is adequately understood. However, the metabolism of hexazinone in
animals is not. Studies characterizing the total terminal residue of
hexazinone in ruminants and poultry are required. Storage stability
data and analysis of hexazinone residues on certain crops must be
submitted. Additional residue analytical data are required. Processing
data are needed for certain commodities. PHI's must also be
established for some commodities. The adequacy of the established
tolerances will be reassessed when the required data is reviewed.
4. SUMMARY OF REGULATORY POSITION AND RATIONALE
- Hexazinone does not meet any of the criteria specified in 40 CFR
154.7; therefore a Special Review is not being initiated at this time.
- The Agency will not require restricted use classification for
hexazinone end-use products.
- The Agency is not classifying hexazinone as an oncogen pending
rereview of certain data from previously submitted studies.
- Additional data are needed to thoroughly evaluate the potential of
hexazinone to contaminate groundwater.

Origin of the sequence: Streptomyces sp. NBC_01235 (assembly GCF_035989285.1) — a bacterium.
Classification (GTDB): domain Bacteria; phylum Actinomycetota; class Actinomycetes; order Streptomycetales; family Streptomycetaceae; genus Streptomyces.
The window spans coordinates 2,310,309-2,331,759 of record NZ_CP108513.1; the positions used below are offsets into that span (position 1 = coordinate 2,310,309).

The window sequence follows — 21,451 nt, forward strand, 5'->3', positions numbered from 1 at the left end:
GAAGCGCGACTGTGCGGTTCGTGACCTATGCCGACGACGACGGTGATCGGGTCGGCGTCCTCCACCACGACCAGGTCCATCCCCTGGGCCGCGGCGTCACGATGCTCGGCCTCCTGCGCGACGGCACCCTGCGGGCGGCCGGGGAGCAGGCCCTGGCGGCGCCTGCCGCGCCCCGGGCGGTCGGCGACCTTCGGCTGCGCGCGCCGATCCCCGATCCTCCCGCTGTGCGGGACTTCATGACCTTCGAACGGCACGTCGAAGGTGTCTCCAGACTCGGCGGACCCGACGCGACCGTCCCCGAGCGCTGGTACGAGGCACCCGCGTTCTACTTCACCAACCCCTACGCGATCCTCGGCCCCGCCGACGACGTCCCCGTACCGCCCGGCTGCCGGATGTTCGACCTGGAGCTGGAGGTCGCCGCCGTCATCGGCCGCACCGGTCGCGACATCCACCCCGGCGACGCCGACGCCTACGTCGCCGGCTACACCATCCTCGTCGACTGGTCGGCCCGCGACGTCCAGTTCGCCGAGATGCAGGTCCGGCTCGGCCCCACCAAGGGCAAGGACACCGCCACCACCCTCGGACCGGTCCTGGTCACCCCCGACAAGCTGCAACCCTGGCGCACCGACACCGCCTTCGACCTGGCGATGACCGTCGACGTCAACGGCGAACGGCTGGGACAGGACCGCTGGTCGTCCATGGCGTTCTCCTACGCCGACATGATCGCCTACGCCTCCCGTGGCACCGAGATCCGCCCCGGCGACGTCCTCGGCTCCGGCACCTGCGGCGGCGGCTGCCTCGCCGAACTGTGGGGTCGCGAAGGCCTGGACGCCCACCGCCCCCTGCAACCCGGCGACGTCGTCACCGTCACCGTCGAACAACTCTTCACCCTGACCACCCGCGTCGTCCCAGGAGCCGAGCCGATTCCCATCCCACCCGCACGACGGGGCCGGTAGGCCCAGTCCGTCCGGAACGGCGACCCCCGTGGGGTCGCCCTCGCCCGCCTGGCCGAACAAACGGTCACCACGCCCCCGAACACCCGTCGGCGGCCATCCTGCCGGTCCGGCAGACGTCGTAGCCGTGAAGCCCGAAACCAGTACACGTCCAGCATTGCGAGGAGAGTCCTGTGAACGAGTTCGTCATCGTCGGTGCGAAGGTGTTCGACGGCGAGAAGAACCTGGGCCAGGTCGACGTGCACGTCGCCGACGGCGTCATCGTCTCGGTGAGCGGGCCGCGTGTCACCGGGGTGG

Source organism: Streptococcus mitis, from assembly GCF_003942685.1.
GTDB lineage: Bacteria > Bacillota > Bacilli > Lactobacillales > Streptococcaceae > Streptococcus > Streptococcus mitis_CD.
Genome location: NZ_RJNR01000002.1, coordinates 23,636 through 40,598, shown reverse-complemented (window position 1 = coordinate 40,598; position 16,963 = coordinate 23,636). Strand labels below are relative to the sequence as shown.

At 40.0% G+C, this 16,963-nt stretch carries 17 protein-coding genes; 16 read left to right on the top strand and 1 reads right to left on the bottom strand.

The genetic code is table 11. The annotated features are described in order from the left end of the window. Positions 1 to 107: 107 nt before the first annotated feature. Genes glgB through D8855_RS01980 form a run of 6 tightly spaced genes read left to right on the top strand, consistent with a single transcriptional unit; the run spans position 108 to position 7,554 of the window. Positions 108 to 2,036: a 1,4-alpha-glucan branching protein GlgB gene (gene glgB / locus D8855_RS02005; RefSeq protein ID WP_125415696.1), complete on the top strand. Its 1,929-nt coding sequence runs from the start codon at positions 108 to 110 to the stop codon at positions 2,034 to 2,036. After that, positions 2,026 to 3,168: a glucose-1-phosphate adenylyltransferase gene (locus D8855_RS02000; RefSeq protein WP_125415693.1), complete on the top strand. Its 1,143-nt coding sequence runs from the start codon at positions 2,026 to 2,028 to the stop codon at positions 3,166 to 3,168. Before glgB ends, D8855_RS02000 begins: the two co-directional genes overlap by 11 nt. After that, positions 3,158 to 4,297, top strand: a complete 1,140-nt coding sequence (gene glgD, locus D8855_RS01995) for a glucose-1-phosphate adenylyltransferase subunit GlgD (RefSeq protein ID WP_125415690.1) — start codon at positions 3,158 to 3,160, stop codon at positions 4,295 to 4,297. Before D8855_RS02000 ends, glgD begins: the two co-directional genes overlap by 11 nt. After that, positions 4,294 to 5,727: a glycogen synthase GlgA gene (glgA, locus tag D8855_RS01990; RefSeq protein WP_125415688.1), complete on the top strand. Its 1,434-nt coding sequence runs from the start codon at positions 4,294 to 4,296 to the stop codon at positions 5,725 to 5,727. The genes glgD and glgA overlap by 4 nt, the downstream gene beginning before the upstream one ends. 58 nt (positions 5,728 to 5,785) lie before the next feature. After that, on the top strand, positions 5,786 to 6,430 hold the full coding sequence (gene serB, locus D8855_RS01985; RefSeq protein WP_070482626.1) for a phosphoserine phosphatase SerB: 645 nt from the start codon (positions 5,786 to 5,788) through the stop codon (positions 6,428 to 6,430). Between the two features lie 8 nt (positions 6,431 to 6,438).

- The Agency is requiring that a tolerance for pasture/rangeland hay be
proposed so that the impractical restriction against the cutting of
hay from these sites be removed from the label.
- The Agency is requiring that the tolerance for alfalfa hay be revised
so that the impractical feeding restriction of alfalfa hay be removed
from the label.
- EPA is developing a program to reduce or eliminate exposure to
endangered plant species from the use of hexazinone to a point where
use does not result in jeopardy and will issue notice of any labeling
revisions when the program is developed. Endangered species labeling
is not required at this time.
- While the data gaps are being filled, currently registered
manufacturing-use products and end-use products containing hexazinone
as the sole active ingredient may be sold, distributed, formulated,
and used in the United States, subject to the terms and conditions
specified in this Standard. Registrants must provide or agree to
develop additional data, required in the Registration Standard.
5. STATEMENTS REQUIRED ON LABELS
- The following pesticide disposal statement must appear on hexazinone
"Do not discharge effluent containing this product into
lakes, streams, ponds, estuaries, oceans, or public
waters unless this product is specifically identified
and addressed in an NPDES permit. Do not discharge